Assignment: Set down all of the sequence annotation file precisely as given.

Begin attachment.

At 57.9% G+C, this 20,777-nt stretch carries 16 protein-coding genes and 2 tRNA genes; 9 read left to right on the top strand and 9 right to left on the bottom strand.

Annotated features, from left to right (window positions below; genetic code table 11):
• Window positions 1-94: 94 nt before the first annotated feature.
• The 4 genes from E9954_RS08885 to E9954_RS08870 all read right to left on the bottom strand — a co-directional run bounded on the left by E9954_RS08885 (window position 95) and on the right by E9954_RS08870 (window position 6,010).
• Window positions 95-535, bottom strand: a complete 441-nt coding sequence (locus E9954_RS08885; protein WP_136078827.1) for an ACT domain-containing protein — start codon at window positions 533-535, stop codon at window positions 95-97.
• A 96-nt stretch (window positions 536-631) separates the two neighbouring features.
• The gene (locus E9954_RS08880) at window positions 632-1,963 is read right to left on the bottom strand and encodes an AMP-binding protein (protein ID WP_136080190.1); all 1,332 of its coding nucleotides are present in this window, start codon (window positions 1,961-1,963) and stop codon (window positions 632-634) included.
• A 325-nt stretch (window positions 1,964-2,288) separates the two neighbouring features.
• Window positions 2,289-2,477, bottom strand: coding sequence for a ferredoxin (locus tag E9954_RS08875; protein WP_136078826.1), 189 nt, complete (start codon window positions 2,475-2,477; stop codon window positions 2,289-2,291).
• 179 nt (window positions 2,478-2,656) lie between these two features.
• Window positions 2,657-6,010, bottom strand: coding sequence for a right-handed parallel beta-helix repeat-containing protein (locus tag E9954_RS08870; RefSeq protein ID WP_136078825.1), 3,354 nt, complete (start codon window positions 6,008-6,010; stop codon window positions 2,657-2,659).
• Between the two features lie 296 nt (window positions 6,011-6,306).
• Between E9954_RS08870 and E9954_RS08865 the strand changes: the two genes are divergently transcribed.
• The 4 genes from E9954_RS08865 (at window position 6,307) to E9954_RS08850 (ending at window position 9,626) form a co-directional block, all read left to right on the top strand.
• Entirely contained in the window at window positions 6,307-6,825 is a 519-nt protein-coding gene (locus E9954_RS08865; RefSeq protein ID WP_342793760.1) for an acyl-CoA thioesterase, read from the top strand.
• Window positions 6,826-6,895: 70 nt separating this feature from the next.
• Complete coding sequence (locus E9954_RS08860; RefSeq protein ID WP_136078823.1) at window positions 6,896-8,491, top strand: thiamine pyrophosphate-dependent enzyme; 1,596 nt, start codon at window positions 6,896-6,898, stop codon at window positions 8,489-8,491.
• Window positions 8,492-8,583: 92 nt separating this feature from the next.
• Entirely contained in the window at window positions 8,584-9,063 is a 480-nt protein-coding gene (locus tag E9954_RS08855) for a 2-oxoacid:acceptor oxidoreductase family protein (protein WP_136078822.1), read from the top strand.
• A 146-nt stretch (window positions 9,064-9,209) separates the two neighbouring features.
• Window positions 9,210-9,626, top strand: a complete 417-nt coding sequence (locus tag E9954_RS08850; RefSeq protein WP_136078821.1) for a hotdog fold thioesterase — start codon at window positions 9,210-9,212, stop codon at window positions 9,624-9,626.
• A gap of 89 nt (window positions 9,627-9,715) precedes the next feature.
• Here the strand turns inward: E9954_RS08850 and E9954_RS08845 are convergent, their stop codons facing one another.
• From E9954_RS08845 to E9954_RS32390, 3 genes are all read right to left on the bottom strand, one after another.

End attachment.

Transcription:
At 57.9% G+C, this 20,777-nt stretch carries 16 protein-coding genes and 2 tRNA genes; 9 read left to right on the top strand and 9 right to left on the bottom strand.

Annotated features, from left to right (window positions below; genetic code table 11):
• Window positions 1-94: 94 nt before the first annotated feature.
• The 4 genes from E9954_RS08885 to E9954_RS08870 all read right to left on the bottom strand — a co-directional run bounded on the left by E9954_RS08885 (window position 95) and on the right by E9954_RS08870 (window position 6,010).
• Window positions 95-535, bottom strand: a complete 441-nt coding sequence (locus E9954_RS08885; protein WP_136078827.1) for an ACT domain-containing protein — start codon at window positions 533-535, stop codon at window positions 95-97.
• A 96-nt stretch (window positions 536-631) separates the two neighbouring features.
• The gene (locus E9954_RS08880) at window positions 632-1,963 is read right to left on the bottom strand and encodes an AMP-binding protein (protein ID WP_136080190.1); all 1,332 of its coding nucleotides are present in this window, start codon (window positions 1,961-1,963) and stop codon (window positions 632-634) included.
• A 325-nt stretch (window positions 1,964-2,288) separates the two neighbouring features.
• Window positions 2,289-2,477, bottom strand: coding sequence for a ferredoxin (locus tag E9954_RS08875; protein WP_136078826.1), 189 nt, complete (start codon window positions 2,475-2,477; stop codon window positions 2,289-2,291).
• 179 nt (window positions 2,478-2,656) lie between these two features.
• Window positions 2,657-6,010, bottom strand: coding sequence for a right-handed parallel beta-helix repeat-containing protein (locus tag E9954_RS08870; RefSeq protein ID WP_136078825.1), 3,354 nt, complete (start codon window positions 6,008-6,010; stop codon window positions 2,657-2,659).
• Between the two features lie 296 nt (window positions 6,011-6,306).
• Between E9954_RS08870 and E9954_RS08865 the strand changes: the two genes are divergently transcribed.
• The 4 genes from E9954_RS08865 (at window position 6,307) to E9954_RS08850 (ending at window position 9,626) form a co-directional block, all read left to right on the top strand.
• Entirely contained in the window at window positions 6,307-6,825 is a 519-nt protein-coding gene (locus E9954_RS08865; RefSeq protein ID WP_342793760.1) for an acyl-CoA thioesterase, read from the top strand.
• Window positions 6,826-6,895: 70 nt separating this feature from the next.
• Complete coding sequence (locus E9954_RS08860; RefSeq protein ID WP_136078823.1) at window positions 6,896-8,491, top strand: thiamine pyrophosphate-dependent enzyme; 1,596 nt, start codon at window positions 6,896-6,898, stop codon at window positions 8,489-8,491.
• Window positions 8,492-8,583: 92 nt separating this feature from the next.
• Entirely contained in the window at window positions 8,584-9,063 is a 480-nt protein-coding gene (locus tag E9954_RS08855) for a 2-oxoacid:acceptor oxidoreductase family protein (protein WP_136078822.1), read from the top strand.
• A 146-nt stretch (window positions 9,064-9,209) separates the two neighbouring features.
• Window positions 9,210-9,626, top strand: a complete 417-nt coding sequence (locus tag E9954_RS08850; RefSeq protein WP_136078821.1) for a hotdog fold thioesterase — start codon at window positions 9,210-9,212, stop codon at window positions 9,624-9,626.
• A gap of 89 nt (window positions 9,627-9,715) precedes the next feature.
• Here the strand turns inward: E9954_RS08850 and E9954_RS08845 are convergent, their stop codons facing one another.
• From E9954_RS08845 to E9954_RS32390, 3 genes are all read right to left on the bottom strand, one after another.